Usually when we do these things on Friday, and by these things, I mean a radio show, we call it a football Friday, but we're approaching that ever so fun time of year where it's crossover college football and college basketball, and we welcome in now the new women's basketball coach of Wake Forest University, Megan Jebbia, who gets set to make her debut Monday, but we need to start in an important place coach, perhaps by finding some common ground between us. You're from Maryland, as am I. You're a Towson Tiger alum, as is my father. Does that mean that you're also a Baltimore Orioles fan? Oh, man. Well, I don't know that I could say I'm a Baltimore Orioles fan, but I do pay attention to the Nationals.
Sorry. I haven't really been a baseball fan my entire life, but I do catch games here and there, and it's always fun to attend them. The other reason I wanted to start with your Maryland roots is because when you were growing up there, the state school over there was in the Atlantic Coast Conference. What was your level of interest following the ACC?
Oh, my gosh. I mean, I think that was something that growing up, we always watched as a family. I remember the Maryland Duke rivalries, obviously. They do quite as much as the rivalry, but Maryland chances. I just remember those games and how much fun it was to watch.
As a family, we never really got to the Maryland to see it live, but we certainly always watched on television. It's just so much fun to think that now I'm able to coach in the ACC, and what that means is just amazing. It's a terrific experience so far and trying to do my best and our staff is trying to do our best to prepare this group heading into a conference that we've never gone through. They know more about the conference than we do to a degree, at least the personnel and how things go. It's funny that we rely on them as much as they're relying on us to help us through this year. In what ways do you rely on them? I think it's just more or less like, as we're trying to motivate them to start the year and practice when things aren't going well, things are said, obviously, like, is this good enough to play in the ACC?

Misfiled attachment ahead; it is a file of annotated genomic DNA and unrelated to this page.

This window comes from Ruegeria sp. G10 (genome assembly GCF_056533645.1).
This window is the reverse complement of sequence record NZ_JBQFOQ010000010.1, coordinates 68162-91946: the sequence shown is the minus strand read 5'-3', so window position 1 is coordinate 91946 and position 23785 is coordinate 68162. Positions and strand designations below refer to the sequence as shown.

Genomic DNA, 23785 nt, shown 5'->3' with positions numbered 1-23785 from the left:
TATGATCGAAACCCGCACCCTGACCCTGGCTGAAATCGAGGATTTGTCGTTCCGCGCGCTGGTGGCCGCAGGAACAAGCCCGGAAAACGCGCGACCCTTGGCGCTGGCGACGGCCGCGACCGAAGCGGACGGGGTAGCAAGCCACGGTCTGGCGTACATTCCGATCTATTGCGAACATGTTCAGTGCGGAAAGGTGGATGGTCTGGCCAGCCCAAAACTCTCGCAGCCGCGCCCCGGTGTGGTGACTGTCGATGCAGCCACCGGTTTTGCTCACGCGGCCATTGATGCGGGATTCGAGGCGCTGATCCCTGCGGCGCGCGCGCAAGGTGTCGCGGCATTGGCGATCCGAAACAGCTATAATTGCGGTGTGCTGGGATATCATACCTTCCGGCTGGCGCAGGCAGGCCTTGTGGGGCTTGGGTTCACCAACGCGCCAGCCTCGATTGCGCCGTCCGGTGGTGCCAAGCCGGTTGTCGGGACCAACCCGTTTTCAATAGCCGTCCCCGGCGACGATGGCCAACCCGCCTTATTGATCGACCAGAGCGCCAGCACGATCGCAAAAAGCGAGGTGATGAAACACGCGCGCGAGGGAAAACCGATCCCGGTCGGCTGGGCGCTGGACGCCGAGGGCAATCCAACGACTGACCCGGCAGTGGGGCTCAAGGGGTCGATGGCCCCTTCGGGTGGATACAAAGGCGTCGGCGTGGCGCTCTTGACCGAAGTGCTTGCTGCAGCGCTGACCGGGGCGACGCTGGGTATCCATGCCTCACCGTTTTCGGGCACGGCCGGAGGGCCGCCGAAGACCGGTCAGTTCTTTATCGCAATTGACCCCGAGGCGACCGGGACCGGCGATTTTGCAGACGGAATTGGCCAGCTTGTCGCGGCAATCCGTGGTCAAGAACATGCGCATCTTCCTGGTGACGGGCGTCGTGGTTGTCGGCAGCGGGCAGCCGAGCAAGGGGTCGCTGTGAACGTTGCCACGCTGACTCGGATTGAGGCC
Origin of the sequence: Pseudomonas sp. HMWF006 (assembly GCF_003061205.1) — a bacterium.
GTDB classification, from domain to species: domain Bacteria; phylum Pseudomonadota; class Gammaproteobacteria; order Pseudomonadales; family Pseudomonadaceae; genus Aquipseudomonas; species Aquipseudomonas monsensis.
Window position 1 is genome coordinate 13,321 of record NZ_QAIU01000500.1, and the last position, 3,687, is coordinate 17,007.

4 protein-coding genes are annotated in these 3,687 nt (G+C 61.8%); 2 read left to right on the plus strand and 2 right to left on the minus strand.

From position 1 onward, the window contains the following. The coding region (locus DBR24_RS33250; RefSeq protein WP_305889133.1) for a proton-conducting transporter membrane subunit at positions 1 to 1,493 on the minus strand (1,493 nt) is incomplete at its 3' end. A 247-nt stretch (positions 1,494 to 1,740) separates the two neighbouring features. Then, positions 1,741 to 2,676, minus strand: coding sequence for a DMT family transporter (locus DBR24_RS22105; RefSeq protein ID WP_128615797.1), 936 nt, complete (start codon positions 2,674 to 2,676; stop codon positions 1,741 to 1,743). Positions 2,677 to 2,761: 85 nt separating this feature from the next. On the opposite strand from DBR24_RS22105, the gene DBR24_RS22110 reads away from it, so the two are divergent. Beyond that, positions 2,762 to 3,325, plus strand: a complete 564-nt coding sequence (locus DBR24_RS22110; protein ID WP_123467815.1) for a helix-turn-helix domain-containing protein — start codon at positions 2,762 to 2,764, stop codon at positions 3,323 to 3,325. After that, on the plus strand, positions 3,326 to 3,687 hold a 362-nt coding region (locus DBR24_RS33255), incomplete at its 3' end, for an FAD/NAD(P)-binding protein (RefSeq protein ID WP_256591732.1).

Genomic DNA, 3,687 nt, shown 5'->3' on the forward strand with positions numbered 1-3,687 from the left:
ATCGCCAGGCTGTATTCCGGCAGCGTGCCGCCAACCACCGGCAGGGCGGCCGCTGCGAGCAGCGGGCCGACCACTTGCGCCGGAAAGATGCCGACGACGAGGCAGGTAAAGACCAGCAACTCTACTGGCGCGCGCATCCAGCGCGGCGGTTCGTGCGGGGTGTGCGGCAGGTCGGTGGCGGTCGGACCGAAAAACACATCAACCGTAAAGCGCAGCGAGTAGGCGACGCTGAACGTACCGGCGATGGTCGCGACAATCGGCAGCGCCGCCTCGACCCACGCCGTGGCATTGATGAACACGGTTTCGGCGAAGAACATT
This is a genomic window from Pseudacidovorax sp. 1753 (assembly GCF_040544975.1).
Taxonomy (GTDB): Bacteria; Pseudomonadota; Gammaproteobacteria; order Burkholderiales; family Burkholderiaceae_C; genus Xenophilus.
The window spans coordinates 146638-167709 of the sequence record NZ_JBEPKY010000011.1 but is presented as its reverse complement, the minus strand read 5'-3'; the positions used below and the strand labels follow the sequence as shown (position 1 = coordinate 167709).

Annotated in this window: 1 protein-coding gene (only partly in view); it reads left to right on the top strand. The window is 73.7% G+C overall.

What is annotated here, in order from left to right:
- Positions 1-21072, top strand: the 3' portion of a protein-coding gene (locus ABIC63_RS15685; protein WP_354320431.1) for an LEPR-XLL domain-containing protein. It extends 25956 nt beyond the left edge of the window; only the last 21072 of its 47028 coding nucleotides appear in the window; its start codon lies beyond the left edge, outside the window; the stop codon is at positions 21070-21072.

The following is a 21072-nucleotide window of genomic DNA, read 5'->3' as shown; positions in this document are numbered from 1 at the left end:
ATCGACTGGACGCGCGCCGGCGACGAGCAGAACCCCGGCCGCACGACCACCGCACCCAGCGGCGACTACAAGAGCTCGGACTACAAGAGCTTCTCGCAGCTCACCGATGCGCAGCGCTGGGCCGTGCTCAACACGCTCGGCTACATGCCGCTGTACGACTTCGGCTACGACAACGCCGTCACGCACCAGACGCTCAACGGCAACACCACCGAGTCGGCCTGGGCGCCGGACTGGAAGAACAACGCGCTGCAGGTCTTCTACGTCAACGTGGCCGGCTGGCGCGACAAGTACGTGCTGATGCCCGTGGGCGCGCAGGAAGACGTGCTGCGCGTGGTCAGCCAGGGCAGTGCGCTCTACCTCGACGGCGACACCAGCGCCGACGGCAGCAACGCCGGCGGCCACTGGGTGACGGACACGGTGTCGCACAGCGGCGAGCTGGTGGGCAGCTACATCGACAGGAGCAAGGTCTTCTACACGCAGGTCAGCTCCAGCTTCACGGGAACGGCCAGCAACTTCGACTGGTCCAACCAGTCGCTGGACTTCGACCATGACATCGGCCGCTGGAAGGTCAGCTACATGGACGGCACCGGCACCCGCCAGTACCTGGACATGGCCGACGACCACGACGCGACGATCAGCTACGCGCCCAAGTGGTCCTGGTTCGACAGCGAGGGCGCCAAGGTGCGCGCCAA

Things like that. It brings them back to what it felt like playing in the league last year for the group that's back and those that have been here for longer. They know that it's a rough road, and I keep hearing about how it's physical and people beat up on you, and it takes a toll on your body. Relying on them to tell us how they're feeling, because I think, ideally, you want everyone in the games as much as possible so you have options as a coach. Trying to make sure that the wear and tear on their bodies is where we need to be heading into the conference. What you're hitting on reminds me of something that Nick Saban said once upon a time that when he was coaching at Michigan State 20 years ago, even at LSU after that, it was, I'm the coach, and the relationship between players was, I do this, you don't ask why, and that's just kind of what the dynamic is. He says the biggest difference between that and what he's dealt with at BAM of the last 10 years now is players, part of the coaching job is explaining to them why something is, and there's more of a cooperative, collaborative relationship that exists between college coach and college player now, and certainly that's existed in pro sports for a long time now. You've been in coaching for a while. Have you seen a similar progression in the relationship between player and coach? I have to say, I love what you just said. You said it better than I could actually say it.
Yes, I've seen that. I feel even more so at this level that how these athletes prepare themselves and how they treat their bodies and how they go about treating themselves like professional athletes, even though they're not, you got to give them that grace of, all right, well, let me hear your side of it. That doesn't always mean that the athlete is right, but at the same time, I'm way more willing to listen to them as to how they feel and what works for them, because ideally you want to set them up for success. If your warmups are way too long or practices are three and a half hours, that's hard on anyone.
It doesn't matter what level you're at. I'm way more willing to listen and have that collaborative approach. I actually really enjoyed it. You get to see results because they work harder for you. They know they have a voice. Technically, it's their program. Yeah, I mean, I understand that it's my, I'm the figurehead.